Despite the Houthis’ hard-fought gains, the country’s majority Sunnis must also be appeased. Can they accept a major Houthi role in a new government? If not, could they continue their war against the Houthis without direct Saudi military support?
For Yemen’s Houthis and Sunnis, the cloud of the coronavirus hangs ominously over them both. Continuing to pursue a conflict amidst a pandemic rampaging through the civilian population and fighters alike is equally untenable. Regardless of how committed to their respective political causes, they cannot ignore a disease that recognizes no combatant, political agenda, party or interest.
Myriad other questions hang over the conflict. This isn’t truly a civil war. Powers outside the isolated nation on the Arabian Peninsula, especially Saudi Arabia and Iran but also the UAE, will have much to say. Moreover, if Yemen is ever to recover, it will need to rebuild with foreign assistance from the US, the EU and perhaps even China. The Yemenis will need a seat at the table as well.
There is also the political virus that has plagued Yemen for more than a decade and a half: al-Qaeda in the Arabian Peninsula (AQAP), known as Ansar al-Sharia in Yemen. How are the parties to address that persistent nemesis? And while AQAP can ill afford to turn its back on the coronavirus, the martyr-driven ideology of al-Qaeda presents special challenges to ultimate peace in this bloodied corner of the peninsula.
Doctor in the House?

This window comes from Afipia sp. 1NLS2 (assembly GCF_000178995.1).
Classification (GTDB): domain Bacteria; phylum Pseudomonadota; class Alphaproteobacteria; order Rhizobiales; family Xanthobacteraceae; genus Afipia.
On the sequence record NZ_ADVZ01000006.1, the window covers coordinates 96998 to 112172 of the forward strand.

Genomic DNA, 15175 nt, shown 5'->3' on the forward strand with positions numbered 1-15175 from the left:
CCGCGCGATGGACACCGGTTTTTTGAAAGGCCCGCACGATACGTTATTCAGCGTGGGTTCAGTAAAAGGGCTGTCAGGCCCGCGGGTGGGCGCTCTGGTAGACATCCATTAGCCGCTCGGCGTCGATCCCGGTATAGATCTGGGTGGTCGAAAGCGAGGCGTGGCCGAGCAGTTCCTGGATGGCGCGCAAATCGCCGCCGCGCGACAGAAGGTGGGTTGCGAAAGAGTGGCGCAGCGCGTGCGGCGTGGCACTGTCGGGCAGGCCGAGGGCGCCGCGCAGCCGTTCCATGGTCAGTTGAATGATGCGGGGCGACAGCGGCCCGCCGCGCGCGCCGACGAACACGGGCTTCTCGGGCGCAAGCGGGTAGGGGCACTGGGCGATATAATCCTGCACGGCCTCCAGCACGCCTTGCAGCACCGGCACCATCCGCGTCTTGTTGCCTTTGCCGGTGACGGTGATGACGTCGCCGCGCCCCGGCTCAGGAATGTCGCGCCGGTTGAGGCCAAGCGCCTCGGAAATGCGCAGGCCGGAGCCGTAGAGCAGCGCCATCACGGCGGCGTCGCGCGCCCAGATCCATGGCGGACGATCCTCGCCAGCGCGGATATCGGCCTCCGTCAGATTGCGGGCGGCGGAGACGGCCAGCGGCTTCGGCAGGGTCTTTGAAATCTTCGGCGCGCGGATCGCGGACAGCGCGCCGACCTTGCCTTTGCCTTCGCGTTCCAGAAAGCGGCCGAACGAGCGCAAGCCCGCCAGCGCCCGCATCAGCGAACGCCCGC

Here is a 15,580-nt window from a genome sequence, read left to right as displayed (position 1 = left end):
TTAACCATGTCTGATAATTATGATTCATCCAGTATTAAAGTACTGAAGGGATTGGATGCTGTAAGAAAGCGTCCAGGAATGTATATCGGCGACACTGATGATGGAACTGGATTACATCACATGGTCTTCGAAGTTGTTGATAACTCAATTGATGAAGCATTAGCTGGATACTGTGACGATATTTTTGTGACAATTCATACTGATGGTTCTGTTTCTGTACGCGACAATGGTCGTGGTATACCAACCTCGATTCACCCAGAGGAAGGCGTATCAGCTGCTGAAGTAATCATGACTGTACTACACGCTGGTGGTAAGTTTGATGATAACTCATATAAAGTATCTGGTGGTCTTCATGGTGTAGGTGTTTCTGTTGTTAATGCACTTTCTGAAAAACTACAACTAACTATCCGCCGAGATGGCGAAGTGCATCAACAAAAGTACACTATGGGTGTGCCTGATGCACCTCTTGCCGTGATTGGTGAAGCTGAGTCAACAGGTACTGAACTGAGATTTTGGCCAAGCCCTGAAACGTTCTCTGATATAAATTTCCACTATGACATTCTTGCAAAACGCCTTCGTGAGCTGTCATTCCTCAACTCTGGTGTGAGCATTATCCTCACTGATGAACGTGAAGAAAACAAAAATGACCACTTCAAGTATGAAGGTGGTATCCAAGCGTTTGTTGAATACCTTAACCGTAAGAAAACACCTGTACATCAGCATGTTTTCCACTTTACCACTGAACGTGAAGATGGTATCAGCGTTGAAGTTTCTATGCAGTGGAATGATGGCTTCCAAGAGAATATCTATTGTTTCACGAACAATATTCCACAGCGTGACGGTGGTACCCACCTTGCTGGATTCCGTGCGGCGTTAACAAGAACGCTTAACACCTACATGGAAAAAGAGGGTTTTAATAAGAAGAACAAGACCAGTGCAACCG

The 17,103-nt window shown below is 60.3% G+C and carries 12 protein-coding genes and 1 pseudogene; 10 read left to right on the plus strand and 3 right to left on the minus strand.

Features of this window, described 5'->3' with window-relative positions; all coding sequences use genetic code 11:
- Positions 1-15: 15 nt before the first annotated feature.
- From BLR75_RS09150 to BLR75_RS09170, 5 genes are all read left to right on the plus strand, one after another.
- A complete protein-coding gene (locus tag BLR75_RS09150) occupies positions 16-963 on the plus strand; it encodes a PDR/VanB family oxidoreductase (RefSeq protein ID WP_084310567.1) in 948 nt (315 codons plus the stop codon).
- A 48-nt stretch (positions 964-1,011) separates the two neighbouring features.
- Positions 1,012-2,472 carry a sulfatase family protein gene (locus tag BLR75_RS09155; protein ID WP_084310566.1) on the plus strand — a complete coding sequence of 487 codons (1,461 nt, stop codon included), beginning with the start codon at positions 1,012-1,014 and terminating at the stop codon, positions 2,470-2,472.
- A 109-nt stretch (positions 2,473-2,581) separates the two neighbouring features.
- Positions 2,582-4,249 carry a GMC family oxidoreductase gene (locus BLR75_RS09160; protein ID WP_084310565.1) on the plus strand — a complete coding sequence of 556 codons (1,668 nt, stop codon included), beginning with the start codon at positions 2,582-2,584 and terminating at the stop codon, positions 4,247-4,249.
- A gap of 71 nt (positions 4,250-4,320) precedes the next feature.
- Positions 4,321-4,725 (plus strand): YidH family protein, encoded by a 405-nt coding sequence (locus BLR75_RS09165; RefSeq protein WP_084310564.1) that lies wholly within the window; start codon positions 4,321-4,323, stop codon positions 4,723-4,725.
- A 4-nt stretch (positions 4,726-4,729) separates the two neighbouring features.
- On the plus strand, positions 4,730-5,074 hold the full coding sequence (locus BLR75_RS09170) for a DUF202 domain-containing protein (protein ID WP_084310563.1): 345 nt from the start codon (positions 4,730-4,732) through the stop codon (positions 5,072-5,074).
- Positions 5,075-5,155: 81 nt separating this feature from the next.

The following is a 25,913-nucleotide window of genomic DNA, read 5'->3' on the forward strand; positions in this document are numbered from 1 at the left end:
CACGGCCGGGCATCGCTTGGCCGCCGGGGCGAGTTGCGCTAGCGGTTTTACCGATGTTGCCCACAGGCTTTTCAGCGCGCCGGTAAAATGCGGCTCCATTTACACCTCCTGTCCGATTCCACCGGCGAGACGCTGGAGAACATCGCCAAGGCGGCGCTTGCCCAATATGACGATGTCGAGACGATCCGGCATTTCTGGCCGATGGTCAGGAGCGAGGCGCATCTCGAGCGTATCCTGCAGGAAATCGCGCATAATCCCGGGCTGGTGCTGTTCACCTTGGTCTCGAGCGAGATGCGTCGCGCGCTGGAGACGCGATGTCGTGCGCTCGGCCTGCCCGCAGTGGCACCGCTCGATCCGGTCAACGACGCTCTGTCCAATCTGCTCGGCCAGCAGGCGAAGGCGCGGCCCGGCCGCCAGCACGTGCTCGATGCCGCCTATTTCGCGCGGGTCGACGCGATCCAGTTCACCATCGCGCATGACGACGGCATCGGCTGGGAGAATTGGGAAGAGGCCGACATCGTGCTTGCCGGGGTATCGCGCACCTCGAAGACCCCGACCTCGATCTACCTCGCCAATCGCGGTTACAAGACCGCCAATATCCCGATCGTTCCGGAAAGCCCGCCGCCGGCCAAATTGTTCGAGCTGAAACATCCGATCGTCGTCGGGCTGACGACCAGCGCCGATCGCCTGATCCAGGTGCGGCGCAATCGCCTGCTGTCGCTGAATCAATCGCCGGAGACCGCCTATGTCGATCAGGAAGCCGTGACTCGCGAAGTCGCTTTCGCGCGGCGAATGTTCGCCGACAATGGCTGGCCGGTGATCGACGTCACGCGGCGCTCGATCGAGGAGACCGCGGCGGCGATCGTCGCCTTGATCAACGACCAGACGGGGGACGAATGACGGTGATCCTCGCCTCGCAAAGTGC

If an initiative to halt the fighting and begin a genuine effort to resolve the disputes propelling it is to succeed, however, it will need major power momentum behind it. That is where the US could play a constructive role. The US has considerable leverage over Saudi Arabia and the UAE, influence with governments whose participation in rebuilding Yemen is vital and some incentive capability with Iran. Heretofore under Trump, the US has been little inclined to involve itself in peacemaking in Yemen, short of anodyne platitudes from the State Department and counterproductive support for Saudi Arabia’s war-making. Now would be a good time to appoint a special envoy to lend the force of the US to a true peacemaking effort, including quiet overtures to Iran and engagement with the Houthis. That is, America needs to flex its atrophied diplomatic muscles to conduct some tough diplomacy to help end a conflict that has yielded no winners, only millions of victims.
The coronavirus that haunts the planet today can ironically advance the hope for ending a horrifying conflict. A basic principle of war is to avoid battling enemies on separate fronts. Pursuing this particular and already proven futile war and simultaneously fending off the coronavirus is a fool’s errand. That enemy is impervious to any weapon now at the disposal of the contending parties. It is relentless and will rip through the most powerful armed force irrespective of troop numbers, weapons, political or religious ideology or revolutionary fervor. Ending the war, tending to the needs of Yemen’s people and defeating the viral enemy must be the objective now.
The views expressed in this article are the author’s own and do not necessarily reflect Fair Observer’s editorial policy.